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saved without strength


For when we were yet without strength, in due time Christ died for the ungodly.”
(Romans 5:6)


The Book of the Acts contains the amazing account of how God’s men, Peter and John, healed a crippled beggar outside the Temple in Jerusalem (Acts 3:1-10). Like Peter’s miraculous escape from prison (Acts 12:1-11), the restoration of the crippled man typifies, in spectacular fashion, our own conversion experiences. In particular, it reflects the redemptive, saving work of Jesus in the lives of us who were once “without strength.” Luke tells us that the man was “lame from his mother’s womb” (Acts 3:2). This is analogous to the fact that we came into the world with corrupt, fallen natures (Psalm 51:5); we were born spiritually dead (Ephesians 2:1, 5; Colossians 2:13). We were as powerless to save ourselves from sin’s just penalty as the poor beggar was to get up and walk. By God’s providence, the apostles came upon the beggar at the hour of prayer (Acts 3:1-2). The man was hoping to receive money from them but Peter disabused him of that false hope. “Silver and gold have I none,” said the great apostle (Acts 3:6), thereby laying to rest the errant claims of today’s “health and wealth” prosperity heretics. “But such as I have give I thee,” he continued, “In the name of Jesus Christ of Nazareth rise up and walk.” Luke tells us that Peter “took him by the right hand, and lifted him up: and immediately his feet and ankle bones received strength. And he leaping up stood, and walked, and entered with them into the temple, walking, and leaping, and praising God. And all the people saw him walking and praising God: And they knew that it was he which sat for alms at the Beautiful gate of the temple: and they were filled with wonder and amazement at that which had happened unto him” (Acts 3:7-10). Like the man who was healed, we also received apostolic ministry that profoundly changed our lives. By believing the apostolic witness, and trusting in the Christ of Whom it speaks, we were transformed from ungodly, powerless sinners (Psalm 1:4-5) into faithful saints of the Most High God. We now walk in newness of life (Romans 6:4) and in resurrection power (Ephesians 1:18-21). The Lord’s ministry through his apostles gave the healed man new strengths, abilities, and capacities, which he used to praise God in the sight of all the people (Acts 3:8-11). This mirrors (or should mirror) our own redemptive histories. After being restored to a right relationship with God through the redemptive work of Jesus, we too should become stellar object lessons; our changed lives ought to cause people to wonder greatly (Acts 3:11). As in the case of the healed beggar, God’s witnesses are tasked with drawing attention away from lesser things and onto Christ Himself (Acts 3:12-16). May the Lord of glory (1 Corinthians 2:8) continually be our message (Acts 5:42) and the Blessed Hope we faithfully share with others (1 Timothy 1:1).May this be so, for God’s glory and for the good of others,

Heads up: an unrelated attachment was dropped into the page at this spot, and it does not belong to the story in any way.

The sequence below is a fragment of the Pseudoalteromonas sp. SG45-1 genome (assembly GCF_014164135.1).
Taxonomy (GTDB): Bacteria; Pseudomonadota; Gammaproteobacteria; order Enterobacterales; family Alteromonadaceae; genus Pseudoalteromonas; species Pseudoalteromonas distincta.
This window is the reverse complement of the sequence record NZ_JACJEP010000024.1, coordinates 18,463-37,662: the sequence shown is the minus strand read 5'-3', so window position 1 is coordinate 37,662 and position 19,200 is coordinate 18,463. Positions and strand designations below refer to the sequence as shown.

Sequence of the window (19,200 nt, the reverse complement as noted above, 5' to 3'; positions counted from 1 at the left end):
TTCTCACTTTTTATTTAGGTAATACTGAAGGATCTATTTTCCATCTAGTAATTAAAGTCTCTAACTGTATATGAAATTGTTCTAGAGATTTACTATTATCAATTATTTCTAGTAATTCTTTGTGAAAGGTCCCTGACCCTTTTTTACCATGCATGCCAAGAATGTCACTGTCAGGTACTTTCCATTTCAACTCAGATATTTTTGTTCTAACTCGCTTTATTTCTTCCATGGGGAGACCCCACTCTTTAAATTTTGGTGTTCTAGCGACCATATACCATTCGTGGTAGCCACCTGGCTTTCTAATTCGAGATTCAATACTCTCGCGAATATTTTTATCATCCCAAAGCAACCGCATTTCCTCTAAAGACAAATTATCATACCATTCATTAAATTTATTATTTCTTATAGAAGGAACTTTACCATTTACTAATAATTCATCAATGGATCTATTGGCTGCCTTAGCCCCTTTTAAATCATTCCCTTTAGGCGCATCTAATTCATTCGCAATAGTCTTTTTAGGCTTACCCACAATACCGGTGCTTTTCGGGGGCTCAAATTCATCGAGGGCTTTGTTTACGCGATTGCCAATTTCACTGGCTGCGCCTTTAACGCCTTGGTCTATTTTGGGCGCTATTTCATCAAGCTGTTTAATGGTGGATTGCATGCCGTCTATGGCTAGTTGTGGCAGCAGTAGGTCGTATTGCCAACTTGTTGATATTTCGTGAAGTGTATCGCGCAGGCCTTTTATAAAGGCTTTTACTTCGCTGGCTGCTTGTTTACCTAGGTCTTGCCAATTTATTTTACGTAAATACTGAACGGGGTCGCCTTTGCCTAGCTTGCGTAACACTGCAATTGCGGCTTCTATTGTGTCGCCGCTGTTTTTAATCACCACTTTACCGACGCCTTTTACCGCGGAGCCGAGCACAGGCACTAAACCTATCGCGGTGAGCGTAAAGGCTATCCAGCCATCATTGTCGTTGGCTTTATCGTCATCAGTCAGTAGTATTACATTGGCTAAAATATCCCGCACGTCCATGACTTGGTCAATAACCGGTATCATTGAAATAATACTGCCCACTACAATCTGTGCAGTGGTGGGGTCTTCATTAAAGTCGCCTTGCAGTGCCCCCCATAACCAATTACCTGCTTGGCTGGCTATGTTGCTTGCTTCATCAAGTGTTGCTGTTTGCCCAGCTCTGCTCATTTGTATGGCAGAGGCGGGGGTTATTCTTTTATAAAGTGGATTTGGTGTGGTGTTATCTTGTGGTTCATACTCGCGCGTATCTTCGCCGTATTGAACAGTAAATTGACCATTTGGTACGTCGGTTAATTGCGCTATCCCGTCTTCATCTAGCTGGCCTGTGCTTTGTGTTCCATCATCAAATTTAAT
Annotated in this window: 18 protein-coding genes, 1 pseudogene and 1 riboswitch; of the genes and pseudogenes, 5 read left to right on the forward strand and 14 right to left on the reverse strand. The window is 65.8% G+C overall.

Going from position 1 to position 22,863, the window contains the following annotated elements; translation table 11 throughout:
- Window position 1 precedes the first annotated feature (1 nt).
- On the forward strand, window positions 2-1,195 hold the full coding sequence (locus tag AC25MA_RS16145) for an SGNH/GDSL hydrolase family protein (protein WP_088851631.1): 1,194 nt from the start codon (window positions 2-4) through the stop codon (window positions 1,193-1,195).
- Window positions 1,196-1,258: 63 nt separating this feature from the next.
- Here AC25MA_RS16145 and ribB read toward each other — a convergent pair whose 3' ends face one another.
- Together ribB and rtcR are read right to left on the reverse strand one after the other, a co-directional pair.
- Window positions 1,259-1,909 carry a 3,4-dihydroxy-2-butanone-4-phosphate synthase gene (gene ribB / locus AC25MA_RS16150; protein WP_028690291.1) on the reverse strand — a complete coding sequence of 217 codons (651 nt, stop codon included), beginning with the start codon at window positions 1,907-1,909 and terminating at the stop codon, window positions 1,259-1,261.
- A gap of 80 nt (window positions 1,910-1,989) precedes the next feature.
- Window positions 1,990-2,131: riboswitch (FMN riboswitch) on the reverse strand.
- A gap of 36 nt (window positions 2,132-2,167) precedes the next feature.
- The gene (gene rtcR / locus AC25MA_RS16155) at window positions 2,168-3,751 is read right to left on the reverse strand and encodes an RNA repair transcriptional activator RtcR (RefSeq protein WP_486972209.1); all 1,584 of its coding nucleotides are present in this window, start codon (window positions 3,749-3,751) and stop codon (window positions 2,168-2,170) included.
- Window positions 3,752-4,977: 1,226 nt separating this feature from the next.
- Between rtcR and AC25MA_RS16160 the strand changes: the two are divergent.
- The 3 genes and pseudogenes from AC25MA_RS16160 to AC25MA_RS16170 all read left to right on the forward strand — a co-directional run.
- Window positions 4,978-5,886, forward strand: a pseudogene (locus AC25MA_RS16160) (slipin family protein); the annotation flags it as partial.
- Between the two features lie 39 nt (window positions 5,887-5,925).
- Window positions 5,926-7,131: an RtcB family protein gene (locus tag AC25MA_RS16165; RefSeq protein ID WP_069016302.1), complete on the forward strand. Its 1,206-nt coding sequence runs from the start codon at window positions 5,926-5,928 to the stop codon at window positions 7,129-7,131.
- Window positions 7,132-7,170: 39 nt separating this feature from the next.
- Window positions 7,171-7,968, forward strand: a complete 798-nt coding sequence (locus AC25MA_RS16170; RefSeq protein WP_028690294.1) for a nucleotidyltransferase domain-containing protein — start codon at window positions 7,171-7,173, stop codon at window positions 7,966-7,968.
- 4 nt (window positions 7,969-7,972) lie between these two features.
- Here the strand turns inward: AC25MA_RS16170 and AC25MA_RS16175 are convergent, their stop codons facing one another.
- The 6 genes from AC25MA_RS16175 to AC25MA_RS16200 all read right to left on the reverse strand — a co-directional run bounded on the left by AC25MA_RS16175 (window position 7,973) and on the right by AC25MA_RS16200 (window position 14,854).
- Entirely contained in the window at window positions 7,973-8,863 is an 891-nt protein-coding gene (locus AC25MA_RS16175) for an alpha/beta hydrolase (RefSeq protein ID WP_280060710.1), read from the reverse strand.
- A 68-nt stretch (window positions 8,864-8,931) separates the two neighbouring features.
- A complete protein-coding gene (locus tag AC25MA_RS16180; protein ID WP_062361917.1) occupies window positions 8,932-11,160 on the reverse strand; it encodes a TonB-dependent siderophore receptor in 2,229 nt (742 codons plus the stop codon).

God bless,

Pastor John


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